But notice what else Luke tells us about him. “He was a devout, God-fearing man, as was everyone in his household. He gave generously to the poor and prayed regularly to God.” He was devout and God-fearing. This is a very Lukan way of describing a Gentile who has accepted the truth of the Jewish religion and was an adherent at the local synagogue. If Cornelius was sufficiently far along in the process of “conversion” it would have meant that he would have to have been circumcised to take part fully in the synagogue. By the description, Cornelius had embraced Judaism totally and had influenced his household to do the same. That does not just mean his immediate family but all who were associated with the household – I e. all those around him. His servants, his live-in staff and his personal attendants, military and non-military. Cornelius prayed regularly and gave alms regularly too and worshipped the God of the Hebrews – YHWH.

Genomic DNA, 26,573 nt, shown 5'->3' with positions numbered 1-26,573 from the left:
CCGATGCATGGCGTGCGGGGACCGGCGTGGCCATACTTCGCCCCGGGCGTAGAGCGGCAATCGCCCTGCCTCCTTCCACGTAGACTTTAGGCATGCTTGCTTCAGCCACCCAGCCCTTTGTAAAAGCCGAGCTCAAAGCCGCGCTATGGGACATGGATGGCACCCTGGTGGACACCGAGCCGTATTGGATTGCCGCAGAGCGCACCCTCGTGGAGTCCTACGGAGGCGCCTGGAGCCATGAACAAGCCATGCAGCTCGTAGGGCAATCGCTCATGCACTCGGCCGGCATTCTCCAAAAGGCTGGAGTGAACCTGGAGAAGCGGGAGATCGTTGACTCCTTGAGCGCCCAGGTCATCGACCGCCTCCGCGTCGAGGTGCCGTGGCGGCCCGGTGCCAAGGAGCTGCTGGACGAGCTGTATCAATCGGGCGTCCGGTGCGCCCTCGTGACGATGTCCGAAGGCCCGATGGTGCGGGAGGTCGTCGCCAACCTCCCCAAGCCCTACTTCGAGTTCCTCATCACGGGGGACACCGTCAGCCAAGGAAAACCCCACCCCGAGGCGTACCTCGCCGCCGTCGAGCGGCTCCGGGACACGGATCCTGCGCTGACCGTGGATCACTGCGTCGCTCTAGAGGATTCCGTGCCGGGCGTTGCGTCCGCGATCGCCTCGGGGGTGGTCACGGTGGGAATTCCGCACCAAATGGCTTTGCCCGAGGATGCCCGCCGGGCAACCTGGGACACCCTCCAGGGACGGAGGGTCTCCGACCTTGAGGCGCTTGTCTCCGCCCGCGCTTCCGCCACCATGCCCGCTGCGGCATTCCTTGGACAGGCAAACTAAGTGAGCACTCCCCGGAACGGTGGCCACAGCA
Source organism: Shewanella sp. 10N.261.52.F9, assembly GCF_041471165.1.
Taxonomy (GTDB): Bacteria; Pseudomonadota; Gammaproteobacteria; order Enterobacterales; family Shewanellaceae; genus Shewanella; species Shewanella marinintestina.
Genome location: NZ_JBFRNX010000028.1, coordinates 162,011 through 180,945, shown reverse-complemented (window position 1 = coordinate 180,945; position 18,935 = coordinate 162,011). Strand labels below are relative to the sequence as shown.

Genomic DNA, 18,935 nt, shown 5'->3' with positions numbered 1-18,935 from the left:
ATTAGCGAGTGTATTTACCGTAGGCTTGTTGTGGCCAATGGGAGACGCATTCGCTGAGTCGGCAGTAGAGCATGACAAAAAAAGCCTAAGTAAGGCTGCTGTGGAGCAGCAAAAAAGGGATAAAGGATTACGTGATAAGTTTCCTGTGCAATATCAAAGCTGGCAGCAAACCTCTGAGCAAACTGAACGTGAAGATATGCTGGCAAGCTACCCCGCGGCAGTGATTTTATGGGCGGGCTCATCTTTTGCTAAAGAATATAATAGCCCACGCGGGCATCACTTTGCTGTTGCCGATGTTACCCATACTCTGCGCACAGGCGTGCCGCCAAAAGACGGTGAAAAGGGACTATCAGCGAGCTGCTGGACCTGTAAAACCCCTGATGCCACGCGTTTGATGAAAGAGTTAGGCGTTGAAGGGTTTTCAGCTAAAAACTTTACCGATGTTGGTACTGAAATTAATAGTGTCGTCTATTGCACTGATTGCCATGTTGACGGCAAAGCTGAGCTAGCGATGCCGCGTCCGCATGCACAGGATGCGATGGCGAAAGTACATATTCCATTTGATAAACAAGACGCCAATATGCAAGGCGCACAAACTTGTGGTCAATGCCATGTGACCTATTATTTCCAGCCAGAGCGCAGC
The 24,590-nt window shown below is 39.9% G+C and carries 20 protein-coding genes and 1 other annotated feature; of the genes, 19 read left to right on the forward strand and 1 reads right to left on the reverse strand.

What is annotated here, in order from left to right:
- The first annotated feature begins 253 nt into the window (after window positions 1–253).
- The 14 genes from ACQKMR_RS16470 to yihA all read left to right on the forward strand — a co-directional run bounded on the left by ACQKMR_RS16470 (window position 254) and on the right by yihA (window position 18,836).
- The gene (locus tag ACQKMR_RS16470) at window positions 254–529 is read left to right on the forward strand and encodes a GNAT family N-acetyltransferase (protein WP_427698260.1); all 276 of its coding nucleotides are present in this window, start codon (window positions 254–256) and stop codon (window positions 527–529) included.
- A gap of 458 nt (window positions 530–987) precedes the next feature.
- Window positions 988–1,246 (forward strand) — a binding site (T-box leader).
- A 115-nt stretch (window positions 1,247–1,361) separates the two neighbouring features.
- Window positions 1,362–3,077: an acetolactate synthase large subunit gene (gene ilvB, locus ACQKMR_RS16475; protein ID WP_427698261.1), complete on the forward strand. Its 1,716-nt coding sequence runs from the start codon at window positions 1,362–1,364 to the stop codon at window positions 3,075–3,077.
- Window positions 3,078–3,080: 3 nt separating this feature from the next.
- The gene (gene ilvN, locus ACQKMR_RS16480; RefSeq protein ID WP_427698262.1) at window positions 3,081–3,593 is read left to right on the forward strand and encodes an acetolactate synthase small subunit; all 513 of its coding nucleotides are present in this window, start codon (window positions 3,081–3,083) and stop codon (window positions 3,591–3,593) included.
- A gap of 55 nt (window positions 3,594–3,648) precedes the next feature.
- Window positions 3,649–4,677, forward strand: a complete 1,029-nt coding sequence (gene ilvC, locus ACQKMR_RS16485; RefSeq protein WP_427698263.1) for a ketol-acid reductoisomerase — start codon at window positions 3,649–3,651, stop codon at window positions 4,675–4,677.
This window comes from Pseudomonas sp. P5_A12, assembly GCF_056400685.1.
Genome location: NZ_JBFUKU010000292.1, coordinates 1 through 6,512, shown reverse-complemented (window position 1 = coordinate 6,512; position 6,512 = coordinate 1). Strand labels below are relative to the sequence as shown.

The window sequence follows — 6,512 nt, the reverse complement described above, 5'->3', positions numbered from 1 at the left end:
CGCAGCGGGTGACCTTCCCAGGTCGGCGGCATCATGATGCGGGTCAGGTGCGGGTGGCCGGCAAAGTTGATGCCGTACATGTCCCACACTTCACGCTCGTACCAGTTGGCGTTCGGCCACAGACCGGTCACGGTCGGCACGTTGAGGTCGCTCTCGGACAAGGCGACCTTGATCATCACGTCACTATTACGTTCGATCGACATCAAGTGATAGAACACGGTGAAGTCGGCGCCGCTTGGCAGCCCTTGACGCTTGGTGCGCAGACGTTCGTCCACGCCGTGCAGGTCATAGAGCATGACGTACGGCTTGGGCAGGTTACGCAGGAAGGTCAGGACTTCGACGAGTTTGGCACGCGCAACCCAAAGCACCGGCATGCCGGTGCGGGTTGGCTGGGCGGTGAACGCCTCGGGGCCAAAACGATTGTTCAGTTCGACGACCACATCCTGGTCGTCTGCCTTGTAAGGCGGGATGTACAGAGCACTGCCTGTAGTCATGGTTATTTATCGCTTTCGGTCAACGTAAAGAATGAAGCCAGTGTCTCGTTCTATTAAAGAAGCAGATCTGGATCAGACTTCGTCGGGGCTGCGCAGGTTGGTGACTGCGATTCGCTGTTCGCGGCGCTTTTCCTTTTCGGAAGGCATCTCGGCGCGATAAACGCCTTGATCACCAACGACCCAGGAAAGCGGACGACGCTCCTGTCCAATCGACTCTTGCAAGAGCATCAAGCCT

One day at three o’clock (the ninth hour), when Cornelius was praying he had an angelic visitation. Three o’clock in the afternoon was the time of the offering of sacrifice at the temple. Devout Jews observed an hour of prayer at this time. It is most likely that this God-fearer was observing the hour of prayer too, at home. Neither the Jew nor the proselyte needed to attend the temple. The hour of prayer could be observed at home at the time the sacrifice was made by the priest at the temple. While Cornelius is in prayer to YHWH he saw an angel of God come to him and address him by name. Not only does Luke know his name but even more importantly God knows his name. This was not a dream, Cornelius was fully awake praying and he sees an angel come to him. The term use to describe this is [horama]. The recipient was awake but granted the opportunity to see into the realm of God. He fixed his eyes on the angel before him and fully takes in the moment granted to him. The angel addresses him by name, which means that God knows his name. The Jews believers would pray regularly, “God remember me”. This encounter with the angel of God is a highly significant moment. Not only was Cornelius granted an angelic visitation but the angel was sent to him specifically, knowing to whom he was sent to deliver the message. The significance of this indicates Cornelius was specifically chosen by God as a participant in this event.